Despite Oklahoma enforcement officials shutting down more than 800 unregulated cannabis grows since 2021, the state’s attorney general says work to deter Mexican drug cartels and Chinese crime syndicates remains ongoing.
Gentner Drummond touted in a September column his efforts since taking the attorney general’s office in January to help combat illicit activity and criminal organizations associated with Oklahoma’s state-licensed medical cannabis program.
“This threat to public safety has exacted a heavy toll, particularly in rural Oklahoma, and it must not be tolerated,” he wrote. “The time to act is now.”
When Oklahoma first implemented a medical cannabis program that included an unlimited license structure with cheap entrance fees (starting at $2,500 for cultivation) following a June 2018 ballot measure, the state quickly became known as the wild west of weed. State officials have largely been trying to gain control of this “free-market program” since.
Notably, there are more than 6,300 licensed growers to serve roughly 352,000 registered patients in the state as of August 2023, according to the Oklahoma Medical Marijuana Authority (OMMA). That’s one commercial cultivator for every 56 patients.
Oklahoma’s cultivation license total now outpaces California, a state that has roughly 10 times as many residents with an adult-use market that serves its broader population.
And Oklahoma’s licensing total has decreased 33% from a roughly 9,400-grower peak in December 2021. While the economic state of the broader U.S. cannabis industry has played a role in the decrease, so too has a two-year licensing moratorium that Oklahoma Gov. Kevin Stitt signed into law in May 2022.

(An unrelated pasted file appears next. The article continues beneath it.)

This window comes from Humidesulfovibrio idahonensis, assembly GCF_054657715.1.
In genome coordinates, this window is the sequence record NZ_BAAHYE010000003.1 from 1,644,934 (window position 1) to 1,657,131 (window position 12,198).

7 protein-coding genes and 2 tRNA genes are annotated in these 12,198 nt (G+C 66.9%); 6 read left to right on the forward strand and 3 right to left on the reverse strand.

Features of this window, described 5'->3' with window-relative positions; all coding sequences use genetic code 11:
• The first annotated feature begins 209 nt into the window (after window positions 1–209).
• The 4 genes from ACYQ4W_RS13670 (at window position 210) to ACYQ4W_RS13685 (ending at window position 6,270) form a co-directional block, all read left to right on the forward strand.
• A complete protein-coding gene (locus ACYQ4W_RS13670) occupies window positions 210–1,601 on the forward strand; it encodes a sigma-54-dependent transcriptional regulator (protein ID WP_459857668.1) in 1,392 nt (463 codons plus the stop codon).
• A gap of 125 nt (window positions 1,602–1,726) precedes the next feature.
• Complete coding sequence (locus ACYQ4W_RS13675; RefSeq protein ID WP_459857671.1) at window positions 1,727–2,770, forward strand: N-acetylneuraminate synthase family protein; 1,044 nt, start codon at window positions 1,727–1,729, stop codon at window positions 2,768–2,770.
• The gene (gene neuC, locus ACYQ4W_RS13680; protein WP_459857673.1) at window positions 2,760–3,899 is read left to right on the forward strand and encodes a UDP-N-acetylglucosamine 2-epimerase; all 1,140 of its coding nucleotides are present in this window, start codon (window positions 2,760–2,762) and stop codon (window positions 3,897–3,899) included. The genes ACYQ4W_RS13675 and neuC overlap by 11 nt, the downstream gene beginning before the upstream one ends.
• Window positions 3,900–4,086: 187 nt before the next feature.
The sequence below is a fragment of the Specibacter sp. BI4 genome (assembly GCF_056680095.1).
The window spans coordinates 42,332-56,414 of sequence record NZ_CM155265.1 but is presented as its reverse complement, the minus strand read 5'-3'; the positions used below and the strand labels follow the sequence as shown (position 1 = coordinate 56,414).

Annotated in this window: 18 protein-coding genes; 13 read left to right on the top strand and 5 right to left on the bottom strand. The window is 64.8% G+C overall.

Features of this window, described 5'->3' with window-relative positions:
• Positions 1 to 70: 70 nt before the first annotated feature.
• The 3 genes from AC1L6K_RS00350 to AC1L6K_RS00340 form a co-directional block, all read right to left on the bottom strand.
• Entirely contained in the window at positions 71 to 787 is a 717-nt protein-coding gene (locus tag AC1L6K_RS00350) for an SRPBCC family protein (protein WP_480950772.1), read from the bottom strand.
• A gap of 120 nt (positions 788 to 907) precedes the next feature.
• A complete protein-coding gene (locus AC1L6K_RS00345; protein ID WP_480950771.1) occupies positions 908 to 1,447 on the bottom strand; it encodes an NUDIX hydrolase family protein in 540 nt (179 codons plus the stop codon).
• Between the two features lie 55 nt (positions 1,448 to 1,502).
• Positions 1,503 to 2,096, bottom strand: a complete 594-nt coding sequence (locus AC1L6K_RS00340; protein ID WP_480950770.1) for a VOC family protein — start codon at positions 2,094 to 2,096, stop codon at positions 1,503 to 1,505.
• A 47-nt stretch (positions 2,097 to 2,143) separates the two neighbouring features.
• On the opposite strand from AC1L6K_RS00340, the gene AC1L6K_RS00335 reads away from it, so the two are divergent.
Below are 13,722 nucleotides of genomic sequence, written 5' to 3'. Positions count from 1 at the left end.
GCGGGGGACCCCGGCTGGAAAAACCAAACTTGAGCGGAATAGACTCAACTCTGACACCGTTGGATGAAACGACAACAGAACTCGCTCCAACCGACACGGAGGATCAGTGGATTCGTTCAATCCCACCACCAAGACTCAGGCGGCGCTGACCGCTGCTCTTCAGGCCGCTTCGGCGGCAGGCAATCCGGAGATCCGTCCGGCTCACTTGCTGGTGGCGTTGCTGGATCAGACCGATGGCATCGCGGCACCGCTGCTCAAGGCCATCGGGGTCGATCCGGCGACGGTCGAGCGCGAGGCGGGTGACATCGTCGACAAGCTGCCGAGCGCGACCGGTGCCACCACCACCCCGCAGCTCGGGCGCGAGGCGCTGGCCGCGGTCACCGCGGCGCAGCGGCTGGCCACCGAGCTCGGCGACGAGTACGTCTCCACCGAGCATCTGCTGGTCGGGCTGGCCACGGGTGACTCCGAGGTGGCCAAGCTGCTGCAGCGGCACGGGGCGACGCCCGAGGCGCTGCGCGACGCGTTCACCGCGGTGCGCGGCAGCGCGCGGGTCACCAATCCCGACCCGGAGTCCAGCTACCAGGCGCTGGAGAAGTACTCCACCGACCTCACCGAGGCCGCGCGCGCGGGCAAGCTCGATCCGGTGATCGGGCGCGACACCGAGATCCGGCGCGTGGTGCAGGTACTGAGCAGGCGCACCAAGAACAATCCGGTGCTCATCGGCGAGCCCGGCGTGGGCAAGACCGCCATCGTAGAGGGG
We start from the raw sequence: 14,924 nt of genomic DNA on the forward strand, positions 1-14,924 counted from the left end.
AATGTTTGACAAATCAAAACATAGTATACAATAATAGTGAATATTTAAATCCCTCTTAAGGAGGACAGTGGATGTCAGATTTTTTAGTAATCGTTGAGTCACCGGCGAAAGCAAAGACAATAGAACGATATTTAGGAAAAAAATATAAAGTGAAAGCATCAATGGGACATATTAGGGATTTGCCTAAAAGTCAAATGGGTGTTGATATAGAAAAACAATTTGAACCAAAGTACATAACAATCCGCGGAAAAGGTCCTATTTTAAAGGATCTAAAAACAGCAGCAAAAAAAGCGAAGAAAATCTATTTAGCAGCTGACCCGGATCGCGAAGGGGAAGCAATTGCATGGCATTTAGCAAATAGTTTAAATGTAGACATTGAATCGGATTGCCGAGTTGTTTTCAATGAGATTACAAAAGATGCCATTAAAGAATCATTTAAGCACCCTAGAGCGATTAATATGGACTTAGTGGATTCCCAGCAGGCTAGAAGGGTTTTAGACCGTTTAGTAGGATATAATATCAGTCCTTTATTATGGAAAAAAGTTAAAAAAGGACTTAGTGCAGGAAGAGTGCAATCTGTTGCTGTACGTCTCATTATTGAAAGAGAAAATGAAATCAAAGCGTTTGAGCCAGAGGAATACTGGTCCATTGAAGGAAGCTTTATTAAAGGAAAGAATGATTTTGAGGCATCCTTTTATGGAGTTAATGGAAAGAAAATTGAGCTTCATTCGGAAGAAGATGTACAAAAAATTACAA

Drummond noted the state of Oklahoma’s industry in his column.
“When voters legalized medical marijuana five years ago, they most certainly did not foresee a scenario in which Oklahoma is growing far more marijuana than is being sold through legal channels,” he wrote. He added that the Oklahoma Bureau of Narcotics and Dangerous Drugs Control (OBN) has shut down more than 800 grow operations, eradicated 650,000 pounds of cannabis and arrested 200-plus individuals since 2021.
Despite these enforcement actions, Oklahoma’s cannabis supply outpaces demand by at least 32 times, according to a June 2023 statewide market assessment commissioned by OMMA officials.
Based on OMMA reports, Drummond said more than 22 million cannabis plants grown in Oklahoma are likely being diverted toward out-of-state markets.
“Unfortunately, lax laws combined with unclear jurisdiction and an ever-changing regulatory landscape have created an environment ripe for exploitation by Mexican drug cartels and Chinese crime syndicates,” he wrote. “In response, I immediately began partnering with the OBN and OMMA to ensure that our enforcement partners have the legal and logistical support they needed from my office.”
The state began providing financial support in that regard before Drummond took office.
In May 2022, Stitt signed legislation to increase funding for medical cannabis enforcement to crack down on unlicensed activity in the state. Specifically, the legislation created a revolving fund that earmarks $5 million annually for county sheriffs to dedicate an officer to the OMMA.
Still, Drummond said his office has taken direct action by way of creating the first Organized Crime Task Force, a new division within his office, that is comprised of cannabis eradication experts who are targeting “foreign drug cartels and Chinese nationals” in partnership with the OBN and OMMA.
Additionally, the attorney general said he is insisting that the State Fire Marshal enforce building codes at cannabis grow facilities because “the legal and legitimate businesses will have no problem complying” with rules that other agribusinesses are also required to follow.
“Our message to the drug cartels is loud and clear: Leave now or be prepared to face the consequences,” Drummond wrote. “My office will not relent in our commitment to eliminating these criminal enterprises.”
This content was originally published here.